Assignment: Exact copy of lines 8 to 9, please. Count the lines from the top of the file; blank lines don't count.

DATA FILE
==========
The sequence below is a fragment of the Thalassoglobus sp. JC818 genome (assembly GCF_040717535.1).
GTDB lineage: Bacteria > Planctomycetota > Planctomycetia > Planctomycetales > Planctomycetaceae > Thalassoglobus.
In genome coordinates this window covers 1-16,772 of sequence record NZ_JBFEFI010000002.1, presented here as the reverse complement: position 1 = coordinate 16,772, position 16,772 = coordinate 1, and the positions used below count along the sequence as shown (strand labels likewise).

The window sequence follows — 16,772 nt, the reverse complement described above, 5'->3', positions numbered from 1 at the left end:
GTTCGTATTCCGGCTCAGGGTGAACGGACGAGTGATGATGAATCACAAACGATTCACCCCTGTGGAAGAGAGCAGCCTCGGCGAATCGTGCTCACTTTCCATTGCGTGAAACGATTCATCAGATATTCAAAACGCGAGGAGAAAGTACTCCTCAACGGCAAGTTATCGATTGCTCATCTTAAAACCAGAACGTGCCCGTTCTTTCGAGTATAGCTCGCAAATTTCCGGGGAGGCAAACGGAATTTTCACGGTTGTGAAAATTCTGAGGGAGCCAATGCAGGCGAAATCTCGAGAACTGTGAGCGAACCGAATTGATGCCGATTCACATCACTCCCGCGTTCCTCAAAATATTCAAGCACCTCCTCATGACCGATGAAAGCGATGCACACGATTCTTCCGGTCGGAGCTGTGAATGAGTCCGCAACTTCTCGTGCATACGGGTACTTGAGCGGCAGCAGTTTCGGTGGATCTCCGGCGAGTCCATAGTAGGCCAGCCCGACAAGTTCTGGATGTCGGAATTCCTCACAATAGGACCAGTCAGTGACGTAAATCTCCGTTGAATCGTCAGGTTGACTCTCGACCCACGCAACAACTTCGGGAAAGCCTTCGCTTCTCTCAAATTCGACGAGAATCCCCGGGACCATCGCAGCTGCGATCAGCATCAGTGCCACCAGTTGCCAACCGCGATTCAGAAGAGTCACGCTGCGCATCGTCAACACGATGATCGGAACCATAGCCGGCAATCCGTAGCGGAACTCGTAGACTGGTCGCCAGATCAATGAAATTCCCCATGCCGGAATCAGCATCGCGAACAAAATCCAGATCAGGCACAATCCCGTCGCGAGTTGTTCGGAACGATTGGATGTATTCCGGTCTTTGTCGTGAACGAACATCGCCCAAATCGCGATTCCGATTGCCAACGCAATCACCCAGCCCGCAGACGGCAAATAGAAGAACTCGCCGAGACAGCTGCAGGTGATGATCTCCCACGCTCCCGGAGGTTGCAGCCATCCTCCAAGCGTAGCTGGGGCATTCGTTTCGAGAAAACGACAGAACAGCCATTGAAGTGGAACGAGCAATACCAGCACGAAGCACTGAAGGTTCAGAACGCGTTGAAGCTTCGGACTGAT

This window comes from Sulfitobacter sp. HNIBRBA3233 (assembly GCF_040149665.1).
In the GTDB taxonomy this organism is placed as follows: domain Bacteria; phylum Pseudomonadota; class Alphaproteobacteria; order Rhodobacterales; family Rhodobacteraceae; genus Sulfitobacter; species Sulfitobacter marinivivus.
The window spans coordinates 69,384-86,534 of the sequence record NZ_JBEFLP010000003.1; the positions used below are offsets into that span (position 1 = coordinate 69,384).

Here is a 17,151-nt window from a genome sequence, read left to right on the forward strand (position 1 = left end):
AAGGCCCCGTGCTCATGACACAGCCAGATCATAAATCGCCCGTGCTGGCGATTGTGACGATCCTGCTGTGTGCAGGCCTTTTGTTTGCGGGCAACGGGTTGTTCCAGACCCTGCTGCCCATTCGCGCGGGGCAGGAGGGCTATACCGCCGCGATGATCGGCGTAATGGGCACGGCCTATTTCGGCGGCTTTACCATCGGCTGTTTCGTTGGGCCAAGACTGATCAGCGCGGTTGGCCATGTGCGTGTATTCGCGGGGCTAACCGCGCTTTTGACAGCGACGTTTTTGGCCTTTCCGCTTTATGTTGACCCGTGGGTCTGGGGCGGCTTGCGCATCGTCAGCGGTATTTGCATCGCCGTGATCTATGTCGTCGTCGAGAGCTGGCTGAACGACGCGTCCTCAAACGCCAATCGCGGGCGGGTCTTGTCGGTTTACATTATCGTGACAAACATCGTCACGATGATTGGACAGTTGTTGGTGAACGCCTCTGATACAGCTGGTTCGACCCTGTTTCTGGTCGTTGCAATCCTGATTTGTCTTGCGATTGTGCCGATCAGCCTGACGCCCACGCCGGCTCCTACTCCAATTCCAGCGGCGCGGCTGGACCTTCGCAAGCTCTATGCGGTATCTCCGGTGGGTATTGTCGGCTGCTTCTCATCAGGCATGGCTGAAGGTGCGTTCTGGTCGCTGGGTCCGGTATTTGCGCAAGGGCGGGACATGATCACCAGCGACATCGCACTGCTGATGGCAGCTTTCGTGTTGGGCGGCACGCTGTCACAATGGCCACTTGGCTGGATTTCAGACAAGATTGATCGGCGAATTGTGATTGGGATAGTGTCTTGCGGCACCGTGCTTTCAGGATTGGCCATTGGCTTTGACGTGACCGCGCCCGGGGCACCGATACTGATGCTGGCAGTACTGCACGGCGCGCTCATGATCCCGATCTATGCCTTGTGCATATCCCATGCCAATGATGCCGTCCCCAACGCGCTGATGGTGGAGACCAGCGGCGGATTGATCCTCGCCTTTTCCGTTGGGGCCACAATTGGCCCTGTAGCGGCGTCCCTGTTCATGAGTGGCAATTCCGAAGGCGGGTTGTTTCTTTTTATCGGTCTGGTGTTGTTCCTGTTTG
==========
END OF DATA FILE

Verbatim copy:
The window spans coordinates 69,384-86,534 of the sequence record NZ_JBEFLP010000003.1; the positions used below are offsets into that span (position 1 = coordinate 69,384).

Here is a 17,151-nt window from a genome sequence, read left to right on the forward strand (position 1 = left end):